Mueller report more than 300 pages; Dems demand full release

Share

The letter cites Attorney General William Barr's notice to Congress that Mueller's investigation did not find that the Trump campaign or anyone associated with it conspired with Russian Federation to influence the 2016 presidential election.

Mr. Barr told lawmakers that the investigation did not establish that members of the election campaign of U.S. President Donald Trump conspired with Russian Federation.

Shaking her fist for emphasis, House Speaker Nancy Pelosi said Barr's summary, which cleared Trump of campaign collusion with Russian Federation and criminal obstruction of Mueller's federal probe, was "condescending" and "arrogant". But Barr and his deputy Rod Rosenstein have concluded that "the evidence is not sufficient" to charge Trump with obstruction. The development comes a week after six Democratic congressional chairs wrote Barr to demand the almost 400 page report be released "in full and unredacted" by 2 April.

Those include grand jury material, information that would compromise sensitive sources and methods; information that could affect ongoing investigations, including those referred by Mueller's office to other Justice Department offices and information that could infringe on the personal privacy and reputation of "peripheral third parties".

President Trump went on to repeat his claim that the report was a "total exoneration, complete vindication" - an expression which has jarred with some, given that Mr Mueller's report explicitly stated that investigators were unable to exonerate the president of obstruction of justice. "We are preparing the report for release, making the redactions that are required".

Other congressional allies and informal Trump advisers, including former House Speaker Newt Gingrich and ex-New Jersey Gov. Chris Christie, have counseled against pardoning anyone ensnared in Mueller's investigation.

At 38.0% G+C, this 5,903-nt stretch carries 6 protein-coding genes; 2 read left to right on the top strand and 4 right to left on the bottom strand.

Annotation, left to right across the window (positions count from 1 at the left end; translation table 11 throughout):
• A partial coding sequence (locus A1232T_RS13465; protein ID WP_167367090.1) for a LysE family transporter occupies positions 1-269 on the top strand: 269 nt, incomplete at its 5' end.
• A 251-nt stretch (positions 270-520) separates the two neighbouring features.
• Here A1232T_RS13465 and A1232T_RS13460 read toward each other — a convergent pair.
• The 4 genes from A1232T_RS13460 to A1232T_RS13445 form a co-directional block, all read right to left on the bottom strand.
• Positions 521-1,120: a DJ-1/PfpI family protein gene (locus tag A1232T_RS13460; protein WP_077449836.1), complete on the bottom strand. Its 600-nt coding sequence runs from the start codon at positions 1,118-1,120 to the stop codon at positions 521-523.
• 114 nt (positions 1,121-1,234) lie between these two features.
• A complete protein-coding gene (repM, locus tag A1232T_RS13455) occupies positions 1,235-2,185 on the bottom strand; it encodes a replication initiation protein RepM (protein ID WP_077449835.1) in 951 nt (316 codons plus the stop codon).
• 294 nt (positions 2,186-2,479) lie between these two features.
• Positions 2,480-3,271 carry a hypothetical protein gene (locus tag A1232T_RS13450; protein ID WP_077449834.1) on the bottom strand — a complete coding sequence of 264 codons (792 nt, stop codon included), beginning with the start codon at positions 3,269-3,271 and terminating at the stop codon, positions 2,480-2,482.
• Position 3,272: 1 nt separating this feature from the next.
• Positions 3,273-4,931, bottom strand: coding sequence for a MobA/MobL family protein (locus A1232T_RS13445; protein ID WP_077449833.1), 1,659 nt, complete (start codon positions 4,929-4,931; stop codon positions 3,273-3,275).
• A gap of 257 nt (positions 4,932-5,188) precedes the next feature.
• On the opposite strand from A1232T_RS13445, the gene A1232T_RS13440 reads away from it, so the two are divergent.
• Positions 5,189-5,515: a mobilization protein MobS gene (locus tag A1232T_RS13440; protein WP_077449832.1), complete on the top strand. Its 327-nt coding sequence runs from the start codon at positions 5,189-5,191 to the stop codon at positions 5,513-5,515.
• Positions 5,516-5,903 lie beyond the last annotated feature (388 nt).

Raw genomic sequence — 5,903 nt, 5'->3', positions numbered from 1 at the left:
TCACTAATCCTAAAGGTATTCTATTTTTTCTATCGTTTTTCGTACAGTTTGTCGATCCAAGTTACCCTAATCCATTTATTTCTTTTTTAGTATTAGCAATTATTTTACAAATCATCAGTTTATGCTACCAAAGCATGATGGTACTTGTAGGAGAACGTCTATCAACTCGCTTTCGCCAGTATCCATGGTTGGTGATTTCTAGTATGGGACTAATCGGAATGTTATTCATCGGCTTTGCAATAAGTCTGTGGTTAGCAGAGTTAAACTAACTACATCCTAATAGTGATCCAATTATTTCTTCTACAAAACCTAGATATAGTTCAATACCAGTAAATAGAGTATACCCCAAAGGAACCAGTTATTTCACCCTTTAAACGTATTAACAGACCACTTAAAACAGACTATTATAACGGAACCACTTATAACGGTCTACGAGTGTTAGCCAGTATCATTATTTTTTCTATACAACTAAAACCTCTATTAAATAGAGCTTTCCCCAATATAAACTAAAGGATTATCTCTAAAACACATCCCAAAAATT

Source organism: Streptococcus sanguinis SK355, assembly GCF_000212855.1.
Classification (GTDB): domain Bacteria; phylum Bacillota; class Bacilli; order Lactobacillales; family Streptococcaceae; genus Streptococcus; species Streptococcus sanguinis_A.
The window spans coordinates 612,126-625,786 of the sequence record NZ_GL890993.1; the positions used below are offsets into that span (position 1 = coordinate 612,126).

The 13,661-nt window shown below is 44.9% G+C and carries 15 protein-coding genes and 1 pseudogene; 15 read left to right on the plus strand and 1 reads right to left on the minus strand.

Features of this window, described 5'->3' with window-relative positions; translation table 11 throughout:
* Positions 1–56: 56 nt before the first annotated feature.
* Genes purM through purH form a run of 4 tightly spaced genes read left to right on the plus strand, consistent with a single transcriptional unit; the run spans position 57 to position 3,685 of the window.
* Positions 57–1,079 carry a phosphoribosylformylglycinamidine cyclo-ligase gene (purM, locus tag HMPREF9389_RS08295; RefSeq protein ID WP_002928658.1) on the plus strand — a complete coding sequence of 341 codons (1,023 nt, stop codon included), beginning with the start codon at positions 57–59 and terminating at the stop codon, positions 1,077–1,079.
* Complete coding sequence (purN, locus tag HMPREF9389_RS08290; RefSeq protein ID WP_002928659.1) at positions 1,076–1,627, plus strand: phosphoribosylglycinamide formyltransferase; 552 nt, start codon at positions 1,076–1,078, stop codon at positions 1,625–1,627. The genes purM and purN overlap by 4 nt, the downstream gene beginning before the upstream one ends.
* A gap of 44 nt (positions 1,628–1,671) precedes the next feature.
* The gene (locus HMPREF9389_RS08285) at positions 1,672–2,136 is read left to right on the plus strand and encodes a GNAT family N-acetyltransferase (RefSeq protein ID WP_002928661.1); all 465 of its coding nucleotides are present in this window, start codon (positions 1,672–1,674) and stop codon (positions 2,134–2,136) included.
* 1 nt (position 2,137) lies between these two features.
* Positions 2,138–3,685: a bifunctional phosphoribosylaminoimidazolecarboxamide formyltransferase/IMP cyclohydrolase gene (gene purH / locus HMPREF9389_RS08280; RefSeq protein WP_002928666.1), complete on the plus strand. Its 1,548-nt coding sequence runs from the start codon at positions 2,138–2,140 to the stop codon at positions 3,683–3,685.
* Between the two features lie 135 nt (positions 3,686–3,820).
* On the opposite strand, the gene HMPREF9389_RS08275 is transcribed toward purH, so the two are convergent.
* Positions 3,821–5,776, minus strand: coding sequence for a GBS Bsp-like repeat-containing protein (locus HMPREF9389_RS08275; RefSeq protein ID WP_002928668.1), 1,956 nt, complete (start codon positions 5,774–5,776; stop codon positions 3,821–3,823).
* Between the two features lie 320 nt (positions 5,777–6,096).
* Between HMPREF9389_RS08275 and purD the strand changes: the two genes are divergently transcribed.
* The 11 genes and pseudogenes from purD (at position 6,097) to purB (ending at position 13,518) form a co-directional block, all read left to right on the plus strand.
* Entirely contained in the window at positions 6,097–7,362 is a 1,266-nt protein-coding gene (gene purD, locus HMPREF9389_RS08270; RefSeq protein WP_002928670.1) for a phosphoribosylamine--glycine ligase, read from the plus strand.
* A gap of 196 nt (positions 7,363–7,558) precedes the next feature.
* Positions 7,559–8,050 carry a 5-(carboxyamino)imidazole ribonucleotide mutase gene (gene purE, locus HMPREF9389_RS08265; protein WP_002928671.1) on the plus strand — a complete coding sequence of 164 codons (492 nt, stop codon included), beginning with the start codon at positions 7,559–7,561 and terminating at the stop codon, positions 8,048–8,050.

"My March 24 letter was not, and did not purport to be, an exhaustive recounting of the Special Counsel's investigation or report", he wrote.

Melville House plans no analysis, saying the report should be seen "as is".

Ever since Barr's letter Sunday, Democrats have agitated for the complete report.

More news: AAF 'suspends its inaugural season over financial concerns' after signing Johnny Manziel
More news: 'Extremely Wicked, Shockingly Evil And Vile' Trailer Confirms May Netflix Release Date
More news: Donald Trump Is Lying About Puerto Rico

"If there were no evidence of conspiracy and no evidence of obstruction, the attorney general would have told us so".

'We know that the Russians through an intermediary offered dirt on Hillary Clinton as part of what was described as the Russian government effort to help Donald Trump.

However, just because Trump didn't directly conspire with a foreign power to steal an election doesn't make him an innocent in general.

"The American people need to be able to see Mueller's report", Gabbard said in the video, but she emphasized that "we should all be relieved" Mueller did not recommend charging Trump with a criminal offense.

"Everyone will soon be able to read it on their own", Mr Barr said. "Congress and the American people need the full story about what happened in 2016", said Senator Mark Warner, the senior Democrat on the Senate Intelligence Committee.

To date, only Barr's team at the Justice Department have actually read Mueller's report as the attorney general decides what portions, if any, of the almost 400-page document he will keep from public view.

In his letter, Mr Barr said he would be prepared to testify before the Senate and House judiciary committees on May 1 and May 2 respectively.

The heated, partisan back-and-forth at times overshadowed an intelligence hearing meant to discuss Russia's election interference in 2016 and ongoing threats to the United States.

He went through a litany of evidence that he said suggested collusion, including Trump's calls for Russians to hack Democrats' emails; Donald Trump Jr.'s and Jared Kushner's meetings with Russian officials, and their decision not to go to the Federal Bureau of Investigation afterward.

Share